In light of Charlie-Hebdo, and as a former Muslim, I feel it is necessary to point out two things. First, my comics are not an exercise in spiteful and provocative irreverence for its own sake. Second, any cartoonist who draws the prophet for merely the above reasons takes up a profoundly weak and un-elevated platform from which to spread the craft.
Believe it or not, mockery for no larger purpose troubles me to no small degree. Perhaps it is because I am an Arab who was formerly a devout Muslim that I still feel a faint prick of offense when Islam, Muslims, and yes, even the prophet, are made light of—this all despite having long ago washed my hands of religion.
I thus find myself doing a good deal of introspection and justification for every cartoon I draw. This is not to suggest that I am apologetic or that I have a guilty conscience—I believe this work is timely and necessary. I only mean to say that I make some efforts to be considerate and tasteful (or at least one of the two). I want to be funny, but I want progressive Muslims to be in on the joke. This is a bit of a balancing act and by no means one which I am always able to manage. Does one give way for humor, or air on the side of tasteful boundaries—and if so, who’s? Like most meaningful endeavors, this is something one grows into.
In the meantime, I can say that my comics are not about disrespecting people, but rather, about discrediting a bad idea while being entertaining. For me, that bad idea is religion—and more specifically, Islam—which happens to be the bad idea I know best.
I have no illusions about drawing the prophet. Before I even thought of creating this book, a friend of mine (an Anglo-American atheist), chidingly remarked: “If you start drawing Muhammad I don’t know you.”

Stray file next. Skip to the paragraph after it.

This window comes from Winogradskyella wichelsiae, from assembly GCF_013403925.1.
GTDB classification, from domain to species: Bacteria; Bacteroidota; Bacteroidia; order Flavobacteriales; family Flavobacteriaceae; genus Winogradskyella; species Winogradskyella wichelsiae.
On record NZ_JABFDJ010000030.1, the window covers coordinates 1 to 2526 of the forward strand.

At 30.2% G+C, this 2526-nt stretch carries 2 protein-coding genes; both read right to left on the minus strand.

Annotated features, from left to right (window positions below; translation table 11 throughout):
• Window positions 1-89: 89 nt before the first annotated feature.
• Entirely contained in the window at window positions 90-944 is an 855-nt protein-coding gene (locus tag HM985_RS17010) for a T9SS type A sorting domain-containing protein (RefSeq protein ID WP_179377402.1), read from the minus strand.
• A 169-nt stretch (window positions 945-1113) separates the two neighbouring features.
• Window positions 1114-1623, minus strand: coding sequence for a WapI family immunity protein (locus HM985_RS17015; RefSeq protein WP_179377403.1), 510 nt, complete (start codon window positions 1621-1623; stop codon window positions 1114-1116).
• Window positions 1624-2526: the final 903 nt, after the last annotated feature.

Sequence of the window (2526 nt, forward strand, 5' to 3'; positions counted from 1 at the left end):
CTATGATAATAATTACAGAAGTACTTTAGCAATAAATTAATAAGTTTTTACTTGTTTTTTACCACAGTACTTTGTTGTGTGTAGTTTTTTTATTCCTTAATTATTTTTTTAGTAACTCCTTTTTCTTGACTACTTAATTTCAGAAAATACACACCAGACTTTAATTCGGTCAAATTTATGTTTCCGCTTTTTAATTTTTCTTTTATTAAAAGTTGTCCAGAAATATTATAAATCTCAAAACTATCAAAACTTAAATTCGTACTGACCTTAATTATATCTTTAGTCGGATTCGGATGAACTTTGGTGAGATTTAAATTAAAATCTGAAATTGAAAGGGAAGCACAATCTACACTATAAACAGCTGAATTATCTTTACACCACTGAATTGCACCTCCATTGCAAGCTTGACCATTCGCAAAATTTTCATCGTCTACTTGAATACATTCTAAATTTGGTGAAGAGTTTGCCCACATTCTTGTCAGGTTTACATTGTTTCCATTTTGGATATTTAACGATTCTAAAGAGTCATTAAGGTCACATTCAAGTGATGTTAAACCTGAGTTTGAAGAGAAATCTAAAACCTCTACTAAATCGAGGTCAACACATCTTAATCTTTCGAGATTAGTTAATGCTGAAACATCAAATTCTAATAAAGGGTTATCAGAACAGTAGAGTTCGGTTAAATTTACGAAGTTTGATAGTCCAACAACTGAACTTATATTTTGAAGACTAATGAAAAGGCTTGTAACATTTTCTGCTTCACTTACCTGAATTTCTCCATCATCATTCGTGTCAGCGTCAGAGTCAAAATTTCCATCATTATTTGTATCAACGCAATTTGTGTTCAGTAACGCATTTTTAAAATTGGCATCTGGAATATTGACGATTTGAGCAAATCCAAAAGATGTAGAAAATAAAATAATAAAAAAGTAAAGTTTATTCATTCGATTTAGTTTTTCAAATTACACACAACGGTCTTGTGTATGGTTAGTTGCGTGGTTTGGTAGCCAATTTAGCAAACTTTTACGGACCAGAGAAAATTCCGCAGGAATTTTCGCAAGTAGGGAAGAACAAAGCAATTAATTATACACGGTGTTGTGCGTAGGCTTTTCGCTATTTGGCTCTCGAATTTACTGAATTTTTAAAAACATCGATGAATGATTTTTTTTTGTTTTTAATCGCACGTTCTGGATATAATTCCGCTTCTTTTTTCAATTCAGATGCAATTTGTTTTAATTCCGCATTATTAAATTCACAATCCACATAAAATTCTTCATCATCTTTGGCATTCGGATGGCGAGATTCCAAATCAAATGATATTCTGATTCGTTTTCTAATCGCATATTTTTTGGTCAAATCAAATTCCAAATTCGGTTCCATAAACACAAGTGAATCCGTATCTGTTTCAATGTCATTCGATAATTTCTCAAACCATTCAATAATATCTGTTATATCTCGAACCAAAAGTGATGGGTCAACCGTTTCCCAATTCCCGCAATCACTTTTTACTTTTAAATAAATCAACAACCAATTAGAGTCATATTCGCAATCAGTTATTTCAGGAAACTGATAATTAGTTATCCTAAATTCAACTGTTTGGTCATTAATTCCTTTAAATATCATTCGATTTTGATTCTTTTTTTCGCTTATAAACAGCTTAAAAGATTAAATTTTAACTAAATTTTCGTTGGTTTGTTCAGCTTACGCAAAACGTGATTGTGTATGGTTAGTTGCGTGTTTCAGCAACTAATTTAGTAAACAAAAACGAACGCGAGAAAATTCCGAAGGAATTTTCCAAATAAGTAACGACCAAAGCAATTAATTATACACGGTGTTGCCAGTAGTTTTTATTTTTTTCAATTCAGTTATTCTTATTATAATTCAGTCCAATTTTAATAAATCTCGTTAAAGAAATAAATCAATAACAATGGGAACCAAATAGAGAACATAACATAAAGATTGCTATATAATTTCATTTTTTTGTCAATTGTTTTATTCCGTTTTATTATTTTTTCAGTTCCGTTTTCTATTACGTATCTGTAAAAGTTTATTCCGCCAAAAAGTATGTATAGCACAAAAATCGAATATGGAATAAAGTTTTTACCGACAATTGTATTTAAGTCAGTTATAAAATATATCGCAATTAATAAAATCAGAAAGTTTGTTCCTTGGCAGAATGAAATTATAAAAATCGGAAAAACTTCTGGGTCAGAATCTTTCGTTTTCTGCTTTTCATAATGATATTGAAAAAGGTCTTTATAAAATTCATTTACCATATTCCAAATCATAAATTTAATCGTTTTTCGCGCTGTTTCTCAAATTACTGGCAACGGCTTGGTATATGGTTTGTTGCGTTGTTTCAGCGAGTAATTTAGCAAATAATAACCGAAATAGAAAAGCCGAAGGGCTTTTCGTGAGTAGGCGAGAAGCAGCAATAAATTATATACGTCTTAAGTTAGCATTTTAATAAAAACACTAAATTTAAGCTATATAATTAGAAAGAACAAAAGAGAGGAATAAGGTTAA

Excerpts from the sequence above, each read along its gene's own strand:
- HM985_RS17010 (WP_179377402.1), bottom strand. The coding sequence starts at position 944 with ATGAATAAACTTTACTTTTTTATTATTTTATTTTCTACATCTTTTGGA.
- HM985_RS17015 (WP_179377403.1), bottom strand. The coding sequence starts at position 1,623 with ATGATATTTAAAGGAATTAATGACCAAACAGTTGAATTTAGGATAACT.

And there it is in plain English: religious extremists are, on some level, getting their way. It is almost taken for granted by most people that drawing Muhammad (and to a lesser extent, even satirizing Islam) is something one should avoid.
I know my cartoons are inevitably provocative and heretical to the fringe fanatic, but I like a tough and demanding audience. If I manage to force a chuckle out of a hardened Wahhabi, I have the satisfaction of knowing that I made someone laugh at their beliefs, if only for a brief moment.
Anyone can draw a stick-figure of Muhammad sodomizing a goat and offend Muslims to get attention. Needless to say, this would be in poor taste and preclude any meaningful dialogue. However, we all know that free speech is not limited to those with something intelligent to say—imbeciles also share this right (so long as they do not harm others in its exercise). But when an artist lowers him or herself to being provocative for its own sake, it is a strong indication that they have nothing of value to add the discussion.
While I vehemently disagree with Islam and hold that its ideas are destructive to decent society, I do my best to give individuals the respect and compassion that is due to our fellow citizens. Many Muslims I know are good people, and I certainly do know some whose views are unsavory to say the least. But as free people, we are entitled to believe and say what we want. What I will not tolerate is being threatened into silence. At the risk of echoing a thought which has been repeated to tedium: it’s 2016.